Sunday, August 6

China, Japan youth key to conflict or conciliation

By Linda Sieg | July 29, 2006

BEIJING (Reuters) - When Jia Xiaopeng was born, the Sino-Japanese war had been over for nearly 40 years.Still, the Chinese youth thinks it's too soon for painful memories of Japan's 1937-1945 invasion and occupation of parts of his homeland to fade.

"We cannot easily resolve issues relating to the war," said Jia, 23, a recent graduate of Tsinghua University in Beijing who is an avid fan of Japanese "manga" comics and has studied the Japanese language for four years.

"History is something that we cannot forget."

Japanese student Akimitsu Shioya sees things differently.

"Japan gave aid to China after the war, so the problem ought to be settled," said the 20-year-old freshman, who has just begun studying Chinese at Hosei University near Tokyo.

Such differing views -- and the mutual antipathy that often accompanies them -- are fueling concerns that the current chill in relations between China and Japan will worsen as the younger generations in the two neighboring Asian nations grow up.

"Among Japanese youth, many don't have good feelings toward China. And it's the same in China," said Akihiro Oshima, an ethnic Chinese who has taken the unusual step of acquiring Japanese citizenship and who does business in both countries.

"The question for the future is, how can the younger generation get along?" Oshima said in an interview at his computer graphics company's office in Beijing.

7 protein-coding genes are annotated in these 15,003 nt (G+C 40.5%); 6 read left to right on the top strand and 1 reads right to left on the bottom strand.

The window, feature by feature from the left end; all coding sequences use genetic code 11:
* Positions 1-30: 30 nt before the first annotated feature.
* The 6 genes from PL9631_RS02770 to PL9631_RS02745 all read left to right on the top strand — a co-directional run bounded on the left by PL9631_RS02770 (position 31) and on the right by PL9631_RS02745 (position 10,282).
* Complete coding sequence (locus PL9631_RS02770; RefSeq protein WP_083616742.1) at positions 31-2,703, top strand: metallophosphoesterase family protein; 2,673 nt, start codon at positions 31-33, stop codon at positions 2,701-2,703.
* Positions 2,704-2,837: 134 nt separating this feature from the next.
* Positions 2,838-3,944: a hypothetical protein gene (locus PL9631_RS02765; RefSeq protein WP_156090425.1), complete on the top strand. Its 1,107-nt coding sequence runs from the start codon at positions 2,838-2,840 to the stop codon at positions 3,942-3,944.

Ties between the two countries, never easy, grew frigid after Prime Minister Junichiro Koizumi took office in 2001 and began visiting Toyko's Yasukuni Shrine, where Japanese World War Two leaders convicted as war criminals are honored along with war dead.The tensions erupted in April 2005, when tens of thousands of Chinese protested against Japan's bid for a permanent seat on the U.N. Security Council and approval of a Japanese school history text that critics say whitewashes Tokyo's wartime atrocities.Those sometimes violent protests, like Chinese fans' harsh booing and violence after Japan beat host China to win the Asian Cup soccer tournament in 2004, shocked many Japanese.

"At that time, I really didn't like the Chinese," Shioya said of his feelings after the soccer tournament.

"It wasn't sportsmanlike and I had a very bad image."

Like many of his fellow Japanese, Shioya blames China for fostering anti-Japanese sentiment through its "patriotic education" to help legitimize the Communist Party's rule.

"I think anti-Japanese education has a big impact," he said.

The rest of article can be seen here.